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Masked killer Michael Myers, played by Jim Courtney, in Halloween.RYAN GREEN/Universal Pictures

  • Halloween
  • Directed by: David Gordon Green
  • Written by: David Gordon Green, Danny McBride and Jeff Fradley
  • Starring: Jamie Lee Curtis, Judy Greer and Andi Matichak


3.5 out of 4 stars

Nineteen-seventy-eight was a bad year for babysitters. Thanks to a series of showbiz desires that lined up just right – from producer Irwin (Merchant of Menace) Yablans seeking an on-the-cheap movie featuring the word “Halloween,” to up-and-coming director John Carpenter negotiating full creative control of his third film, to a young Jamie Lee Curtis taking a wild stab with her big-screen debut – Hollywood became obsessed with how to stalk, terrify and then slay generations of young women who wanted nothing more than to earn a few bucks watching someone else’s kids for the night.

Today, Carpenter’s original Halloween is both hailed as a startling indie-film success story – made for just US$300,000, it earned US$47-million during its initial late-seventies run – and bemoaned as the slasher to birth 1,000 lesser psychopaths (both the fictional killers and their bloodthirsty producers). Yet while Freddy Krueger and Jason Voorhees would eventually inspire outings that were, if not exactly good, at least interesting in their gory outrageousness (A Nightmare on Elm Street 4: The Dream Master, the comedy-in-all-but-name Jason X), Carpenter watched for decades as his original teen-obsessed bogeyman Michael Myers was dragged through increasingly awful iterations. The ultimate insult? Not one, but two Rob Zombie films.

So if Myers has to be rebooted once more, it seems like a natural decision that filmmakers would simply reset the clock back to the very beginning. With the new and confusingly titled Halloween (could no one add a “40 Years and 40 Frights” subtitle or something?), director David Gordon Green received Carpenter’s blessing – and musical assistance with the score – to wipe every Halloween sequel from continuity, making this film a direct follow-up to the original bane of babysitters everywhere.

Today, it’s four decades after Myers first turned the everytown suburb of Haddonfield, Ill., into his hunting ground, and the hulking, speechless killer has been locked up in a local asylum ever since. Instead of inspiring legend and racking up body counts, Myers has been mostly forgotten about by the world, with the exception of original survivor Laurie Strode (Curtis), who has twisted the trauma of that long-ago Oct. 31 into pure survivalism. Unlike the tongue-in-cheek iteration of Strode who appeared in 1998′s Scream-esque Halloween H20: 20 Years Later and 2002′s inexcusable Halloween: Resurrection, Curtis’s retconned heroine is her own force of nature: a victim determined to never become one again, even (perhaps especially) if it means becoming the hunter herself.

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Laurie Strode, played by Jamie Lee Curtis, barricades herself inside her home in Halloween.RYAN GREEN/Universal Pictures

It takes about 15 minutes here for Myers (James Jude Courtney, with an assist from original player Nick Castle) to escape – thanks to an unwitting assist from some ridiculous Serial-like podcasters investigating cold cases, who are thankfully dispatched early and never mentioned again – and begin picking off Strode’s friends and family. These include a wealth of legitimate actors who refuse to call it in just because they find themselves in a horror film. Standouts include Judy Greer as Strode’s estranged daughter, the always-cast-as-a-weary-sheriff Will Patton as Haddonfield’s weary sheriff, and Andi Matichak as Strode’s teenage granddaughter, who finds herself smack in the middle of an especially deadly night of trick-or-treating. But Strode has been preparing for this moment her entire adult life – and she unleashes nearly as much hell as Myers himself can muster.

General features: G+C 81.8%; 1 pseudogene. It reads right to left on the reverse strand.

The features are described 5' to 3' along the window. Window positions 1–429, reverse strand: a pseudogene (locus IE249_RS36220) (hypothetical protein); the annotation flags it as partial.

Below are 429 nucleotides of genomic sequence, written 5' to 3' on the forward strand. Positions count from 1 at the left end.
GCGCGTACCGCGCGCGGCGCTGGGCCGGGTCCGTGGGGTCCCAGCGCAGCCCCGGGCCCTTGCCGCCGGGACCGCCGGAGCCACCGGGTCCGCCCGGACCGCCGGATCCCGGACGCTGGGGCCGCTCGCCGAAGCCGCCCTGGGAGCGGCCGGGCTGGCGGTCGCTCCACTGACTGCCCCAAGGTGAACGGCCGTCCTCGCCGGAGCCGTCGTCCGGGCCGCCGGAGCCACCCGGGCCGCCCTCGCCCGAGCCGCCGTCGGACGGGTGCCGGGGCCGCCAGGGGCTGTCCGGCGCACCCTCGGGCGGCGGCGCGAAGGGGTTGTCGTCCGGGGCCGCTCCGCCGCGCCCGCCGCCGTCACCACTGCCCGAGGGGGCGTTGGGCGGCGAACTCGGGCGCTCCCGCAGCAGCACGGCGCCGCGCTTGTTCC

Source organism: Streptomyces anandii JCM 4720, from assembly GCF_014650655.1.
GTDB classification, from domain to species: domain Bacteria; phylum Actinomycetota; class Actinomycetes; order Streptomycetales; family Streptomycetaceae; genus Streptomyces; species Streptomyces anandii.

There is little in Green’s filmography that positions him as Carpenter’s worthy successor – in fact, all the evidence (Pineapple Express, Your Highness, his HBO collaborations with Danny McBride) points to him taking Myers and Co. in a more meta direction. Yet the director and his co-writers McBride and Jeff Fradley aren’t interested in reinventing the knife so much as they are in ensuring it’s used with the same precision that Carpenter wielded.

There are a handful of jokes that seem to spring directly from McBride’s blunt mouth – including one whole character, a foul-mouthed kid who is having absolutely none of this Michael Myers business – but the humour is threaded nicely throughout the tense and tight script, with the overriding tone one of absolute and unrelenting terror.

Myers is not presented as some agonized-over metaphor, but simply a man who does one thing well, and does it often. Strode by contrast is offered deeper reservoirs of emotion and shades of complexity than any slasher character in history, with Curtis exploiting the opportunity for all it’s worth. Perhaps embarrassed by the way her character was handled in the past – gone are any notions that she’s Myers’s sister, as is her cheap institutionalization in Resurrection – Curtis digs deep, imbuing what seems like 40 years' worth of determined rage into the latter-day Strode. The performance culminates in a fiery, generations-spanning finale that cements Strode (or, really, the Strodes) as the final Final Girl.

Ultimately, what I’m calling Halloween: This Is 40 (see? It’s not that hard) is the Platonic ideal of a slasher reboot – fierce, lean, and with no fewer than three fist-pumping “Hell, yeah” moments.

Hopefully producers will never, ever make another one.

Halloween opens Oct. 19.

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